Professionalism in the Face of Rejection

I recently had to reject a couple of very good projects for reasons other than quality of the writing. I hate it when I have to do that. I wish I had a budget that would allow me to publish every good manuscript that came across my desk. Sigh.

Most of the time, I do not receive a response when I reject a manuscript. I really do not expect, or even want, a response. But these were unique cases where I talked to them on the phone because I wanted to make sure they knew that they had a top-rate submission and it was my lack of resources and not their writing that was causing me to reject.

Both of these authors were very, very professional in their interaction with me—polite, friendly, understanding. They didn’t fawn or suck up, but spoke to me intelligently and confidently. One of them mentioned some selling points for their book, that perhaps I had overlooked. I hadn’t, but that was fine. The tone was very professional and it was obvious they understood the industry.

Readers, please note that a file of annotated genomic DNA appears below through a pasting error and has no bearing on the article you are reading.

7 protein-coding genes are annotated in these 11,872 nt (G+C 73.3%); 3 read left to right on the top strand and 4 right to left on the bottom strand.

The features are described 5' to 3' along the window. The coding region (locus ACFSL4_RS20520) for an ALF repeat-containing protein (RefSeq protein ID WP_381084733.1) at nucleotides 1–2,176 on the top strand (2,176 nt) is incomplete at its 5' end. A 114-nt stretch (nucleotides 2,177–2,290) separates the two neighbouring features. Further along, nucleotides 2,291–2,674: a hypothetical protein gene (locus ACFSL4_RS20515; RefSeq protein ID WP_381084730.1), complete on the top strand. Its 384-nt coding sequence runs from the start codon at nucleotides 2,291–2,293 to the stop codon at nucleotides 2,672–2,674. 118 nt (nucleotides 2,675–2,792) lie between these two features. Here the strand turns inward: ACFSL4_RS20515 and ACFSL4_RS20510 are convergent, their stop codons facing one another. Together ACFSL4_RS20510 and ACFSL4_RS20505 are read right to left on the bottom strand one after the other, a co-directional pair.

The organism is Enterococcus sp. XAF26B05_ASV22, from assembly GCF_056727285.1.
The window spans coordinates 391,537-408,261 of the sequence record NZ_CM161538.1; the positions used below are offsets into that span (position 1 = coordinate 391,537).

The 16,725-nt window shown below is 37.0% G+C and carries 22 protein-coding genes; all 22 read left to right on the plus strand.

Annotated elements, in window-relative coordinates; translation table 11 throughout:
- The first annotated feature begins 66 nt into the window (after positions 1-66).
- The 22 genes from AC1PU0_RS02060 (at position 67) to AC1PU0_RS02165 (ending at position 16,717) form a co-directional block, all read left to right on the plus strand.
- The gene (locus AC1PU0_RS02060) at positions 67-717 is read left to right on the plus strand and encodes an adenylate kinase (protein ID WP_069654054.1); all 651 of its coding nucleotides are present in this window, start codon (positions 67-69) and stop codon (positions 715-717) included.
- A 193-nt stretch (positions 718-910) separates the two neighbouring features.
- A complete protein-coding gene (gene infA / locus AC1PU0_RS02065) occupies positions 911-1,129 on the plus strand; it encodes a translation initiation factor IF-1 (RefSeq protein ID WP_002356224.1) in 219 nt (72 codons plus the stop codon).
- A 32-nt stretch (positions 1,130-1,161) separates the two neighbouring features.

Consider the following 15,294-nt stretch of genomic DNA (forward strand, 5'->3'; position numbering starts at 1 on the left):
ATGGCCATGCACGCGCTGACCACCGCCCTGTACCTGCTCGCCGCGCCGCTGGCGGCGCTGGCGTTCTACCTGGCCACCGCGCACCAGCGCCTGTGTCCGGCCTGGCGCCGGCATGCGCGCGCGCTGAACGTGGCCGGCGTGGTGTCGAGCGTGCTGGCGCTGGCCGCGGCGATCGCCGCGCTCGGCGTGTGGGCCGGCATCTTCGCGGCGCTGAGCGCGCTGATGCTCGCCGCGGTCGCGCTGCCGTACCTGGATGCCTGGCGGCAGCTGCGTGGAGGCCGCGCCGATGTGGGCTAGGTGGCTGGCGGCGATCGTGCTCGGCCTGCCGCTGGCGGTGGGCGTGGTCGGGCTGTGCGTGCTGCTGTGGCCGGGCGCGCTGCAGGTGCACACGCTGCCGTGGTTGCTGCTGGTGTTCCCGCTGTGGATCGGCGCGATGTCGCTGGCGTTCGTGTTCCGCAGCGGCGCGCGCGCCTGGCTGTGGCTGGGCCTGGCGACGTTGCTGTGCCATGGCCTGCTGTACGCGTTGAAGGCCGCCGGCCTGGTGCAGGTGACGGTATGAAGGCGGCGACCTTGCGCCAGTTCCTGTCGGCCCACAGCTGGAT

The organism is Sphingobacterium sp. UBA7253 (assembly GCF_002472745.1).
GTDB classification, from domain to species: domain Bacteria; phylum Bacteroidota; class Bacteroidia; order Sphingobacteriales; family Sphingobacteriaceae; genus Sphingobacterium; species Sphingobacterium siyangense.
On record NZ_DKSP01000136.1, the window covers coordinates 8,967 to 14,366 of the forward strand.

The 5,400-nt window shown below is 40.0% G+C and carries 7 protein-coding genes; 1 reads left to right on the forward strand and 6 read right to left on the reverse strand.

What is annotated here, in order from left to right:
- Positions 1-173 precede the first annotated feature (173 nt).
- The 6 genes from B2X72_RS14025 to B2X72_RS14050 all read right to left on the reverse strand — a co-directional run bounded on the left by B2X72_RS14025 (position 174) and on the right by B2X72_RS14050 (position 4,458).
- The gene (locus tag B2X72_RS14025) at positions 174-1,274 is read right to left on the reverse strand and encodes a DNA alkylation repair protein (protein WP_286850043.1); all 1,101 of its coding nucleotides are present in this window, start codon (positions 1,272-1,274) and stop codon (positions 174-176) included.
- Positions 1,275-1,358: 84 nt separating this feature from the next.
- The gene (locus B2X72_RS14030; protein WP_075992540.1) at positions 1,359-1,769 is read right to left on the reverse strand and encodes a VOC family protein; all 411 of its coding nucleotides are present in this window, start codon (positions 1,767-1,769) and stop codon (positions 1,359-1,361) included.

Both authors made a big impression. Will I remember them? You bet! Will I recognize their names on future submissions? Certainly! Will I grab their submission off my slush pile and read it ahead of everything else? Absolutely!

As opposed to a few others who have sent me nasty letters and e-mails because I rejected them. Or those who have made it clear that I’ve just made the biggest mistake of my professional career and now they’re moving on to make some other publisher rich beyond their wildest dreams. I’ll remember them too—as people who are mean and unprofessional and have no clue what they’re talking about. These are authors I probably do not want to work with even if they sent me the next DaVinci Code.

Author: LDS Publisher

I am an anonymous blogger who works in the LDS publishing industry. I blog about topics that help authors seeking publication and about published fiction by LDS authors.